Research & Analysis for Business
and Investment Clients
Can an internet search company (Google) take down a $60 Billion (see Figure 3) dollar advertising industry (as many journalists at traditional print media companies including The New Yorker & The Atlantic believe)? Unlikely.   Here's a reasoned analysis.
Extreme language sparks strong sentiment. "Don't be Evil", Google's corporate motto, suggests some corporations are, to truncate the motto, the "Devil". Contrary to popular belief, based on newspaper industry statistics, we find the newspaper industry bedeviled since 1980.
Figure 1 plots industry numbers from the Editor & Publisher International Yearbook. Around 1980 evening newspaper numbers decline (Note: This is the number of daily newspapers, not the actual number of newspapers circulated).Figure 1. Daily newspaper numbers for morning, evening, and Sunday. Dotted line marks notable shift in newspaper industry around 1980.
Figure 2 plots circulation numbers from the Editor & Publisher International Yearbook. Note that circulation numbers peak between 1980 and 1990. Compare this plateau to the bubbly numbers plotted in figures 3 & 4. Although print media numbers plateau, stock prices inflate through nearly 2005. Advertising revenue numbers respond somewhat quicker with a significant decrease initiating in 2000.
Figure 2. Daily newspaper circulation statistics for morning, evening, and Sunday. Dotted line marks notable shift in newspaper industry around 1980.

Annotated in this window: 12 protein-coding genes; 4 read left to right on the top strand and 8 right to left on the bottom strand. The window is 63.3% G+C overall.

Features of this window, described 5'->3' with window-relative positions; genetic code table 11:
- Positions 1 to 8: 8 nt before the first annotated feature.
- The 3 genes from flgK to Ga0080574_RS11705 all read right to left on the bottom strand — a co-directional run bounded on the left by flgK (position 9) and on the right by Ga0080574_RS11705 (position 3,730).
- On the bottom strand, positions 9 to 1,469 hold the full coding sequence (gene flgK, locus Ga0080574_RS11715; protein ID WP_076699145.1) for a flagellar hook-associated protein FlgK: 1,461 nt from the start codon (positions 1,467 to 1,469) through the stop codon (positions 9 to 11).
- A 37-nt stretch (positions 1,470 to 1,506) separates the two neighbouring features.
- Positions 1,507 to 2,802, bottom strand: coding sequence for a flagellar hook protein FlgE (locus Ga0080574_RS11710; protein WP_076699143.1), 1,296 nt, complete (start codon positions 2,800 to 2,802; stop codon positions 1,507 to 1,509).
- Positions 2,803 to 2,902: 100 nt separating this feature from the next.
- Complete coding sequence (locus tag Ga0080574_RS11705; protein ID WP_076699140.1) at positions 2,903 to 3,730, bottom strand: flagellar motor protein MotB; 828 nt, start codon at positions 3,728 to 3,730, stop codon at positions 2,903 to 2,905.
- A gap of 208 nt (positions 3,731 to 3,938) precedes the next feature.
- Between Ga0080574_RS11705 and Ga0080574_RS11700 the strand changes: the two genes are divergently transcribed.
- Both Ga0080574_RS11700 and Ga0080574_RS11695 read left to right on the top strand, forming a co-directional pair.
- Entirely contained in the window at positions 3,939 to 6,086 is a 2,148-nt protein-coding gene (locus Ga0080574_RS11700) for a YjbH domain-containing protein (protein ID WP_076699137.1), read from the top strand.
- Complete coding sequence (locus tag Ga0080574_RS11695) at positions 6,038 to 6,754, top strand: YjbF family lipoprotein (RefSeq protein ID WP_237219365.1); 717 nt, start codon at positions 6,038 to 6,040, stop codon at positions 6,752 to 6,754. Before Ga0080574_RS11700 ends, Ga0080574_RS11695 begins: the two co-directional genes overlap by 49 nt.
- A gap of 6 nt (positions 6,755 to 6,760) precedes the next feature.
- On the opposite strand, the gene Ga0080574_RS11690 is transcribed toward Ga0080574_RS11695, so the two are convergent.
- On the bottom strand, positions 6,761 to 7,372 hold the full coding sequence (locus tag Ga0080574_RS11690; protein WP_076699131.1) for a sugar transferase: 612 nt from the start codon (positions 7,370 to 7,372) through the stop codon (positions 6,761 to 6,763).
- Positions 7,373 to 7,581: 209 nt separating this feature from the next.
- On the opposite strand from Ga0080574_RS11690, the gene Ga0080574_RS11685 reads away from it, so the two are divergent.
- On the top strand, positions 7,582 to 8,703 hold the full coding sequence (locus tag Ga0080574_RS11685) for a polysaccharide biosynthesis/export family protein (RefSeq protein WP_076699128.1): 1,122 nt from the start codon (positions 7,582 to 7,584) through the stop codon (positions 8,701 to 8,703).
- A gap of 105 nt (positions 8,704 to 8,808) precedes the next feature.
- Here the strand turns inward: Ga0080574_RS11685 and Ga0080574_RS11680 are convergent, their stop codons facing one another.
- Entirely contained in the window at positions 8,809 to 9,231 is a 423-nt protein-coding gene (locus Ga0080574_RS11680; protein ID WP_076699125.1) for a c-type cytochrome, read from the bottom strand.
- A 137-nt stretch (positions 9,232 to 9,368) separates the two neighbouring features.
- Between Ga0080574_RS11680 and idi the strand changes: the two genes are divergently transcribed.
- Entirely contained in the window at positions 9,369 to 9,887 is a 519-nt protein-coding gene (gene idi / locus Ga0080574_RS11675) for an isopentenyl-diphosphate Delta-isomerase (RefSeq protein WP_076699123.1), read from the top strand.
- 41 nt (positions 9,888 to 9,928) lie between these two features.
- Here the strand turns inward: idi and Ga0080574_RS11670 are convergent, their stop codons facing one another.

Figure 3 plots national, retail, and classified advertising revenue. National advertising yields an expected result. Large corporations benefit from blanket advertising. Numbers remain relatively constant with time compared to retail and classified advertising.
Retail advertising, however, is strongly driven by demographics (i.e., sex, age, income, zip-code). Databases are perfect for demographic data retention and analysis.
Classified advertising, requiring significant buyer and seller coordination and search capability, was ripe to disappear from black and white print with character limits as short as a text message.
Figure 3. Newspaper advertising revenue for national, retail, and classified markets. Dotted lines mark notable shifts in newspaper industry around 1980 and 2000.
Not surprisingly, retail and classified ad revenues vaporized with dynamic, relevant, user-generated ads instantly transmitted to a mass audience.
On-line advertising represents only a tiny revenue sliver. We expect this sliver to expand as premium content providers develop new on-line advertising strategies. Apple may play a messianic role in shaping on-line advertising—the iAd on the iPad.